God and Mammon aren't the only things people can cling to. According to the Grail Psalter's translation of Psalm 36:5, the sinner "clings to what is evil." (Other translations are more passive; e.g., NAB has "they do not reject evil," Douay-Rheims has "evil he hath not hated.") And you might recall Sirach 27:30 from this past Sunday's first reading:
Wrath and anger are hateful things, yet the sinner hugs them tight.
That's indisputable, isn't it? Wrath and anger are hateful, and the sinner does hug them tight. (And yes, granted, your wrath and anger are perfectly justified, as are mine, but here we're speaking of sinners.)
I think that "hug them tight" gets it exactly right -- psychologically, I mean; I can't speak to the accuracy of a translation. (The Douay Rheims has "the sinful man shall be subject to them," which is also true and important, but makes a somewhat different point.)
This wrath and anger ("ira et furor" in the Vulgate) that sinners hug tight is clearly not rage (or choler), the first of three kinds of anger Aristotle identifies. You don't hug tight quick flashes of anger, unless maybe you're a boxer who can't count on his skill to win. St. Thomas says the sin of this first kind of anger has its origin in persons "who are angry too quickly and for any slight cause."
But in the other two kinds of sinful anger -- sullenness and ill temper -- the origin of the sin is "that anger endures too long," which is where the hugging tight comes in. St. Thomas gives a perceptive description of the differences between these two sins:
Both "sullen" and "ill-tempered" people have a long-lasting anger, but for different reasons. For a "sullen" person has an abiding anger on account of an abiding displeasure, which he holds locked in his breast; and as he does not break forth into the outward signs of anger, others cannot reason him out of it, nor does he of his own accord lay aside his anger, except his displeasure wear away with time and thus his anger cease. On the other hand, the anger of "ill-tempered" persons is long-lasting on account of their intense desire for revenge, so that it does not wear out with time, and can be quelled only by revenge.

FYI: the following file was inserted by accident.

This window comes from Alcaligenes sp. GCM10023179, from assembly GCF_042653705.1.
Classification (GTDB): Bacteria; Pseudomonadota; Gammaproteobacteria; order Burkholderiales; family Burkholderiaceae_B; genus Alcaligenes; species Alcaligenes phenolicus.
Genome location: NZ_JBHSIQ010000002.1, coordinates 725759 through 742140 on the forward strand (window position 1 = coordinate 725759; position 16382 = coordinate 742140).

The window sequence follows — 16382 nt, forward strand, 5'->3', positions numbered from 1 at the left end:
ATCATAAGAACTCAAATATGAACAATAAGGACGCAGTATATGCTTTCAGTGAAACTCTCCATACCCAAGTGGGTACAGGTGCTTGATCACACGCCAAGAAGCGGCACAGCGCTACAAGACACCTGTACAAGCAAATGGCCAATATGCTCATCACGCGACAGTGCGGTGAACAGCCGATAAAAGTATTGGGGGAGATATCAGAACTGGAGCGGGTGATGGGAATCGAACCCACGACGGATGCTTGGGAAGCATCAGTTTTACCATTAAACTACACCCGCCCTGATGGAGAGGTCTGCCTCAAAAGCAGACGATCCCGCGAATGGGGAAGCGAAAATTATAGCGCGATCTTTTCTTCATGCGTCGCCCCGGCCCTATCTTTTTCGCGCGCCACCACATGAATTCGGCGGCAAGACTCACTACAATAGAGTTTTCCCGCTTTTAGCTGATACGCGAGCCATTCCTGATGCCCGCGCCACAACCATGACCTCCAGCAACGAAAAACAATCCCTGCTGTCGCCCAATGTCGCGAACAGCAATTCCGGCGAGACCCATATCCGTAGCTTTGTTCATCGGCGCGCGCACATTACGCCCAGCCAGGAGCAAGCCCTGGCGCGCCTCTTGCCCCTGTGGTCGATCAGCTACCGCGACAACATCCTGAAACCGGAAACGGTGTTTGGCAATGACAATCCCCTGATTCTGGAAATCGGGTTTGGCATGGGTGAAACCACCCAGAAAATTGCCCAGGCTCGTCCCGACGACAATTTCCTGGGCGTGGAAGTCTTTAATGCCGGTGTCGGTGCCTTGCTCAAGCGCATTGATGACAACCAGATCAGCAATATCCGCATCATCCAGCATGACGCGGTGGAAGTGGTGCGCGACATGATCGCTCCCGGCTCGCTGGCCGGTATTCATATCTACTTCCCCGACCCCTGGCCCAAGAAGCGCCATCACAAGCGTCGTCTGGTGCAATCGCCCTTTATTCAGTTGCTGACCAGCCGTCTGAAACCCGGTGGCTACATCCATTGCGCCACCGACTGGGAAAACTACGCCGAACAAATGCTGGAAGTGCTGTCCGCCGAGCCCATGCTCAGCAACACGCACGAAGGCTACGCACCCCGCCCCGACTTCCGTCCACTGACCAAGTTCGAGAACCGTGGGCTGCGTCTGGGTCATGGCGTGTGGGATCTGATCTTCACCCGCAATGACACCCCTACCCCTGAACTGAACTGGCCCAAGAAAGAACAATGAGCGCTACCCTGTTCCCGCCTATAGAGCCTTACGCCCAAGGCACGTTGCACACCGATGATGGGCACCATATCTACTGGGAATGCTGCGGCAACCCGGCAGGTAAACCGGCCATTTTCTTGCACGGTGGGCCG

From this perspective, the anger I see among Catholics on the Internet is largely a matter of ill temper. And not just because whatever is locked in a person's breast necessarily doesn't wind up in a blog comment. The "intense desire for revenge" among some Catholics is almost palpable.
What to do about this ill temper? From the perspective of the ill-tempered, of course, there is no question of sin, since they aren't holding onto their anger for too long. Fraternal correction, then, requires more than simply pointing out that they are sinning. You have to get them to see that "this long" is too long, and getting ill-tempered people to see something like that isn't easy.
Apart from that, though, I think it's crucial to avoid responding to anger with equal and opposite anger. There are a lot of vices that, when seen in action, tempt you to join in, but anger is one of the vices that tempt you by suggesting indulging in them will virtuously counter another person's sin. (Detraction is another such vice; drunkenness, on the other hand, is a vice whose temptations don't make much of an appeal to virtue.)
At the same time, with virtue lying in the middle, if someone is ill-tempered with respect to something that ought to anger you -- that is, if he was right to get angry in the first place, but wrong to cling to his desire for revenge for so long -- you shouldn't overcompensate by not getting angry, as though his excess and your deficit somehow average into just the proper amount of righteous anger.
All that's obvious enough, I suppose. What I have to remind myself of time and again, since ill temper is one of the vices that triggers a choleric reaction in me, is that it is not the unforgivable sin, nor a mark of utter depravity. Why a person has this vice and not another isn't generally for me to worry about. Everyone is fighting a great battle, as the saying goes, and clucking over how poorly someone else is doing on one front helps no one.